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Sign Language Studies

American Annals of the Deaf

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The Deaf Way II Anthology: A Literary Collection by Deaf and Hard of Hearing Writers

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How to Become a Backstabber

Raymond Luczak


1. Discover The Value of Your Own Deafness.

This is not as easy as it sounds. If you are deaf, many people—including some deaf people themselves—think that you shouldn’t limit yourself by solely communicating through signs, and that if you have sufficient hearing, you should use speech whenever possible. This depends on your background, of course. You, for example, were born hearing, but you lost most of your hearing at the age of four due to rubella. You are the second daughter, and the only deaf person, in your family.

You have been told that sign language is bad, so you watched your hands carefully. Vigilance became one of your stalwart qualities as you sat and mostly daydreamed through mainstreamed classes, and spoke. You enjoyed speech lessons immensely because it meant getting attention. You didn’t mind the repetitive drills of consonants and vowels, and the pronunciation of words you’d never heard before.

One day, though, your life was forever changed. You meet Billy, a second deaf student, who was actually hard-of-hearing but had spent most of his education in a deaf school recently closed by the state, and who uses sign language. You are fascinated in spite of your speech therapist’s constant admonitions; you feel funny when she tries to force Billy’s signing hands down on the table. You look at your own hands, wondering.

Those high school days were wonderful because of the clandestine language. You have mixed feelings when your hearing classmates come up to you and say, “Marlee Matlin’s so amazing,” or “Heather Whitestone’s inspiring.”  You don’t dare admit that you can’t understand Matlin’s signing at all, or that you feel funny about Whitestone’s implied opinion of oralism being far superior to sign language. You are constantly badgered by hearing classmates on whether you know the sign for this or that, and your opinions on this or that deaf person in the media, but you don’t dare come out of the closet. You have nightmares in which your hands are chopped off and your tongue is anointed with holy speech.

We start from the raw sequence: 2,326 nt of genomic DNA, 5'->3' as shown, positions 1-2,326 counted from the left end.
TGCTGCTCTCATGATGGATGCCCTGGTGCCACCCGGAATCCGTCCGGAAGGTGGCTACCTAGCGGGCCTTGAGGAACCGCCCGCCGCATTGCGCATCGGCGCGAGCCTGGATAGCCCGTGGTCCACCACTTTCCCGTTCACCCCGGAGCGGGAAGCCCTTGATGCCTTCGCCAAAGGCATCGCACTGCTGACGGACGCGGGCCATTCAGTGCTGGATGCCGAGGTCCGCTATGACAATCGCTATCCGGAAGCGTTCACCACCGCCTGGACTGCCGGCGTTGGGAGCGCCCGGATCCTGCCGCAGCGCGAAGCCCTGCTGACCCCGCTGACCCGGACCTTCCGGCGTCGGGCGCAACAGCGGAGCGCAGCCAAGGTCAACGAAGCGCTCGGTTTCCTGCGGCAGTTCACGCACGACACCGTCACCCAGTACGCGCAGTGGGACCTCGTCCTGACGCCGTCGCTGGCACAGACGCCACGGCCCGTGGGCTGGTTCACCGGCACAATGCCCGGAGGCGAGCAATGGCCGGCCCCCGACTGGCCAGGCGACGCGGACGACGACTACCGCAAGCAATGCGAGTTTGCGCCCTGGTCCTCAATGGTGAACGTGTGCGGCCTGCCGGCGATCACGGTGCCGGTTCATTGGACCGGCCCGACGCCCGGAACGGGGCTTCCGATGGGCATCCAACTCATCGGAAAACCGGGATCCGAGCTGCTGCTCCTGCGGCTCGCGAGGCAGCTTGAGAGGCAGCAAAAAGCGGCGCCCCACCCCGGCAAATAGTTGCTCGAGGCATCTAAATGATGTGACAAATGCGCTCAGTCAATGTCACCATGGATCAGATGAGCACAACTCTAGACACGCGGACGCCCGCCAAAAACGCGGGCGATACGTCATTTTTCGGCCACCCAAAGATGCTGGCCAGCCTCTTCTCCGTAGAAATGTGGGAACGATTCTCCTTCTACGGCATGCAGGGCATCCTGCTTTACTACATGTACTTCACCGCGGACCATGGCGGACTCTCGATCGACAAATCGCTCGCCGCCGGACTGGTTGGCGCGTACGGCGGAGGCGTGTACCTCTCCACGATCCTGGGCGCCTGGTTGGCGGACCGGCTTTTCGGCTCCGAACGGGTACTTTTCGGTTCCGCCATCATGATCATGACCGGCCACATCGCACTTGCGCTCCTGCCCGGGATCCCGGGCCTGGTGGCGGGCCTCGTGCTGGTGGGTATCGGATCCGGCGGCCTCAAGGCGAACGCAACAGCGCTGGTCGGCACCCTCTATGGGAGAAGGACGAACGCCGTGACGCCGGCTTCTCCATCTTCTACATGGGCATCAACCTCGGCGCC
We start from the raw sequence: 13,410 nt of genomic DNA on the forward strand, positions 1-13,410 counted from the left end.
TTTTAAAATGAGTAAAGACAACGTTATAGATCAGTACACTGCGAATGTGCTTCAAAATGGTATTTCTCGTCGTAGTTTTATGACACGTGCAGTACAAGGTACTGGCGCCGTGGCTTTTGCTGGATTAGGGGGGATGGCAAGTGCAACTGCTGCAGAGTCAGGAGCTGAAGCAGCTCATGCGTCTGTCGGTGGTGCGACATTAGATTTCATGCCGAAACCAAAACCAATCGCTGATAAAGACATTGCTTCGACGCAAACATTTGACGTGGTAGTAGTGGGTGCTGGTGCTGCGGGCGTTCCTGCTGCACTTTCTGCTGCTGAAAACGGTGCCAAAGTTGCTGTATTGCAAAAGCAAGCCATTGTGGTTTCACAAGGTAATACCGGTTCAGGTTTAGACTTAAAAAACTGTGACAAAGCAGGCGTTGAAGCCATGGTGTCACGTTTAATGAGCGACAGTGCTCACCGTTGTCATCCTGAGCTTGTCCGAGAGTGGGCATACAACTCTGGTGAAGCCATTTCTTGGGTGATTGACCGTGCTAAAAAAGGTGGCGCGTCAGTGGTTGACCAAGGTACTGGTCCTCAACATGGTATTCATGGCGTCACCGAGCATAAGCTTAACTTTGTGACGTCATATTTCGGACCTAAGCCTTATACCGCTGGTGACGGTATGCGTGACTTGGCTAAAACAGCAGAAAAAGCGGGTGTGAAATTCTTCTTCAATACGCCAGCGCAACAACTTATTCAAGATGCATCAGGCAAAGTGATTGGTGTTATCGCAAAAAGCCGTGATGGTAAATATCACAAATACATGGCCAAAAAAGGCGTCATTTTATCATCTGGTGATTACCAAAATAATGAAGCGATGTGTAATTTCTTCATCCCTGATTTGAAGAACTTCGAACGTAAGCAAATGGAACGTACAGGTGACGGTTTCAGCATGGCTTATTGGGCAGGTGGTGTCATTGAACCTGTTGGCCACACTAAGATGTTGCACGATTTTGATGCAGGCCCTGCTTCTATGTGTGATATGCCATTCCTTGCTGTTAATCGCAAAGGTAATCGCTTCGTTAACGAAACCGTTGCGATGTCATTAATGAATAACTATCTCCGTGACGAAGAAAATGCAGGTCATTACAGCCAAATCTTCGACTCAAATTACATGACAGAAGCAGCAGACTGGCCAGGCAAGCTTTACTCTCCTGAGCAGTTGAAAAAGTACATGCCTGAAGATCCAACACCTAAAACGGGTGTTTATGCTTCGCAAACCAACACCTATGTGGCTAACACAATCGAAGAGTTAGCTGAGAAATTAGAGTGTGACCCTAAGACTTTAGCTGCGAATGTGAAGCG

Your speech therapist asks you daily whether you’ve learned any signs from Billy. You shake your head no. Everyone you know adores your speech, but Billy much prefers your hands. Everything is so easy, easy to say with hands, and easy to tell on your hands whether the signs are clearly enunciated—the inestimable beauty of hearing with one’s eyes.

2. Spend a Great Deal of Time With Your Deaf Friends.

In a hearing college two hundred miles away from home, you hook up with some deaf students. You discover a world of language, culture, and friendship. High school is a dim memory, and you no longer remember why you’d once had such a huge crush on this or that hearing boy. Billy, your first deaf friend, is now at Gallaudet University. You can’t imagine going away to a school hundreds and hundreds of miles away, and going there without even checking it out first. But that’s what he did. He had been so unhappy with all those hearing classmates in high school, and he’d wanted to quit and find any old job anywhere. You are still relieved that he stuck it out, and that he actually sent you a postcard from Gallaudet, as promised. He wrote, no more hearies. happy happy happy!!!

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